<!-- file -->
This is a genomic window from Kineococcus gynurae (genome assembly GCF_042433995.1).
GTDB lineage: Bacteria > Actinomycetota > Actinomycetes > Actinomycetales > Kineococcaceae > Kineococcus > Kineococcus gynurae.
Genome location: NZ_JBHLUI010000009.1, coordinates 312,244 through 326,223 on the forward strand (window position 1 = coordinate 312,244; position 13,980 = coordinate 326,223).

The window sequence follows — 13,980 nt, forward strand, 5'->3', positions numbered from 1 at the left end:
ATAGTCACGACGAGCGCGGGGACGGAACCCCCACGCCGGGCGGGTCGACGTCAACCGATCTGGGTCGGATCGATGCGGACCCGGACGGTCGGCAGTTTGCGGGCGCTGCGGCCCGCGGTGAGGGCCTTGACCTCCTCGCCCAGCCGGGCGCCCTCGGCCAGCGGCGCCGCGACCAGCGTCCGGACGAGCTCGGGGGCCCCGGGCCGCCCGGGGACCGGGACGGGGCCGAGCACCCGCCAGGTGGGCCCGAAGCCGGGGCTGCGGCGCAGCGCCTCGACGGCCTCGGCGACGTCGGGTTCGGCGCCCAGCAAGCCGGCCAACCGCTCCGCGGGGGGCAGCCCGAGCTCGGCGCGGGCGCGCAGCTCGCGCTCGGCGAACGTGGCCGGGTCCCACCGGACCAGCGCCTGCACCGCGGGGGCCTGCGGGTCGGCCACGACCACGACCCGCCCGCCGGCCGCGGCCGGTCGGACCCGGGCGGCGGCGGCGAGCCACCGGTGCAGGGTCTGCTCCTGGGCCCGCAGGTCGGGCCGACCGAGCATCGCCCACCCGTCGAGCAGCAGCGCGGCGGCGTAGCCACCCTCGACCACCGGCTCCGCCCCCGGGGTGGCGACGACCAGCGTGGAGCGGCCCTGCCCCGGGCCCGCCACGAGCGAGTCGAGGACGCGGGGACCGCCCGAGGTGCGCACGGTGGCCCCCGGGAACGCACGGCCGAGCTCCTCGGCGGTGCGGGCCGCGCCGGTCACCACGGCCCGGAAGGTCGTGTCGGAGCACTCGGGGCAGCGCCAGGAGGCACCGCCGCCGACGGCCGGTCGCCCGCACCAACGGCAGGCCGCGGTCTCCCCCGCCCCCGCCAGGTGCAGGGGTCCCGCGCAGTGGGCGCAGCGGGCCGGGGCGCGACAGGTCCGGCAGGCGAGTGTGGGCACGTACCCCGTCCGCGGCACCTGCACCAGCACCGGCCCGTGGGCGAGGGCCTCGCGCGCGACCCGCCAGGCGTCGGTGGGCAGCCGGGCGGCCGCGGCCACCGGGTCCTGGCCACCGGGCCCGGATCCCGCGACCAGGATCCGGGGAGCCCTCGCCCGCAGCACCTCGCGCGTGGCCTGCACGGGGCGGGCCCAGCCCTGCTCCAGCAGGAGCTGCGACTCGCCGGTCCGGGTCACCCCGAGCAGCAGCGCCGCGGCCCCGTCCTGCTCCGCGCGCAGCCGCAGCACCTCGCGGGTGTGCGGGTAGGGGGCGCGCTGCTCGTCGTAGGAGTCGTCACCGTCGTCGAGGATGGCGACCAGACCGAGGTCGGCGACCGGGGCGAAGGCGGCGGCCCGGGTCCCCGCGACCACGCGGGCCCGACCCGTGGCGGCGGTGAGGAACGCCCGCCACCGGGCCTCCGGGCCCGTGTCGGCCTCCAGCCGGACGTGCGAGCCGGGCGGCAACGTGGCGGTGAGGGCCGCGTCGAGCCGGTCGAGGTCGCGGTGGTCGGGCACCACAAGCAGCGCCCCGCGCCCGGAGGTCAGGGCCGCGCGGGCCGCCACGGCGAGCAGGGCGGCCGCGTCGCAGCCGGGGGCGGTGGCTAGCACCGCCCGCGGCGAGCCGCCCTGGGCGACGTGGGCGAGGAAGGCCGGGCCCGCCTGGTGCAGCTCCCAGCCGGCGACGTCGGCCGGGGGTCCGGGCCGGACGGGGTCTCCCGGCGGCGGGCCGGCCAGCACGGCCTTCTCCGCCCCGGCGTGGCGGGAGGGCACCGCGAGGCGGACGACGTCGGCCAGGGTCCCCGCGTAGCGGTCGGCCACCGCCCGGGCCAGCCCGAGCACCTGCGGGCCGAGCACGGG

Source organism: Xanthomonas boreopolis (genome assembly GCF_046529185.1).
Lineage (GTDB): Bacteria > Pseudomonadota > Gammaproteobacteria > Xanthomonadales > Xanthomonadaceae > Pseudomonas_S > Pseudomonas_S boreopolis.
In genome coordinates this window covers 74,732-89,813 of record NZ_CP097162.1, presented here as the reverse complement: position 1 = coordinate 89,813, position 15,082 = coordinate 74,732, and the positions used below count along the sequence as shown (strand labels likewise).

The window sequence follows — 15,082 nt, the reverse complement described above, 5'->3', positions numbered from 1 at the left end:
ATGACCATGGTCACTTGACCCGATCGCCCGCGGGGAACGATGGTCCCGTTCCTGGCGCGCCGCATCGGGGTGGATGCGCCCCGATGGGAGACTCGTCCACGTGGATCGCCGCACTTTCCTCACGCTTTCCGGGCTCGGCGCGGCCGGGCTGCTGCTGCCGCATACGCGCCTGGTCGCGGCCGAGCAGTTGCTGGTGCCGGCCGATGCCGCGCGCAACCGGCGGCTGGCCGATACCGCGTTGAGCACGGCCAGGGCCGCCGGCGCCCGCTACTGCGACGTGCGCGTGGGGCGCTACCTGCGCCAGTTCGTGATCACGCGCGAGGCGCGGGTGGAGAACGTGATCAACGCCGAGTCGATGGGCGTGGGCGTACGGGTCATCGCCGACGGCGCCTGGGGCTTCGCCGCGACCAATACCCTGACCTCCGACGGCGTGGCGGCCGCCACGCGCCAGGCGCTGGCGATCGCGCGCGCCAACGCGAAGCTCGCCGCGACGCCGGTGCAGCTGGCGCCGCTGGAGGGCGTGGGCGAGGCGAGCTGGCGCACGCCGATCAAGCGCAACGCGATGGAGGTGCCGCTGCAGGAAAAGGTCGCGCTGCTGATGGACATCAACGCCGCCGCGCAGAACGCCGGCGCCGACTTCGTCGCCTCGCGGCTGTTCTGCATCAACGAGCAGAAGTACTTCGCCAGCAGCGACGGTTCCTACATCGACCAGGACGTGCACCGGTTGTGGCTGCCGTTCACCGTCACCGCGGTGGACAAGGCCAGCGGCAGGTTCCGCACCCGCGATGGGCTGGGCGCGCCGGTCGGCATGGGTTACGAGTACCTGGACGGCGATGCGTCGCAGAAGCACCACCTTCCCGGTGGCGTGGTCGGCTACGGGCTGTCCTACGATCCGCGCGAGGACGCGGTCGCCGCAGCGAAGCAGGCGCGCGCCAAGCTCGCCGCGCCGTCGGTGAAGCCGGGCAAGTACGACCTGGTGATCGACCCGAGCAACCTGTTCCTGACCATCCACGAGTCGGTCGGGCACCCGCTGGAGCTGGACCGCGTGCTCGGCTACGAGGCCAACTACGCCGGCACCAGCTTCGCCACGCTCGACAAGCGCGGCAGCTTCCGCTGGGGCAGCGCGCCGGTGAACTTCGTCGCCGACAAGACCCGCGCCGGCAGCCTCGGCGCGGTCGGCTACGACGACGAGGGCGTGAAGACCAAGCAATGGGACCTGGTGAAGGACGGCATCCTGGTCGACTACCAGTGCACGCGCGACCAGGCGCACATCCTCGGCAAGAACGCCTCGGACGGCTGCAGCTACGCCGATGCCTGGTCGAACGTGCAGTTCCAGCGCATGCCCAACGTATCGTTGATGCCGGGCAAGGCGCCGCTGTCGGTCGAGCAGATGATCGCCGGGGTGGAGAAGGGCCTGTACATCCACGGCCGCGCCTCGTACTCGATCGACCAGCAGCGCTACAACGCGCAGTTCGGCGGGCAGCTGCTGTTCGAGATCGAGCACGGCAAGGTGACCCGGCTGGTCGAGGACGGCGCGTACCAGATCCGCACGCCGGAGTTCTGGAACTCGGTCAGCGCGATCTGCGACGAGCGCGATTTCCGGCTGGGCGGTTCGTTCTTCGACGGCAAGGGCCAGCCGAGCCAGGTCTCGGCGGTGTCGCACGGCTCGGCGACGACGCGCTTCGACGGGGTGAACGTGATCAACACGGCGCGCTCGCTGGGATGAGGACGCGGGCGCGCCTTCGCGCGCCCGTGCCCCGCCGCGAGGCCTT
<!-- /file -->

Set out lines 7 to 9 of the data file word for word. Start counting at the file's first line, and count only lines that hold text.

Lineage (GTDB): Bacteria > Pseudomonadota > Gammaproteobacteria > Xanthomonadales > Xanthomonadaceae > Pseudomonas_S > Pseudomonas_S boreopolis.
In genome coordinates this window covers 74,732-89,813 of record NZ_CP097162.1, presented here as the reverse complement: position 1 = coordinate 89,813, position 15,082 = coordinate 74,732, and the positions used below count along the sequence as shown (strand labels likewise).

The window sequence follows — 15,082 nt, the reverse complement described above, 5'->3', positions numbered from 1 at the left end: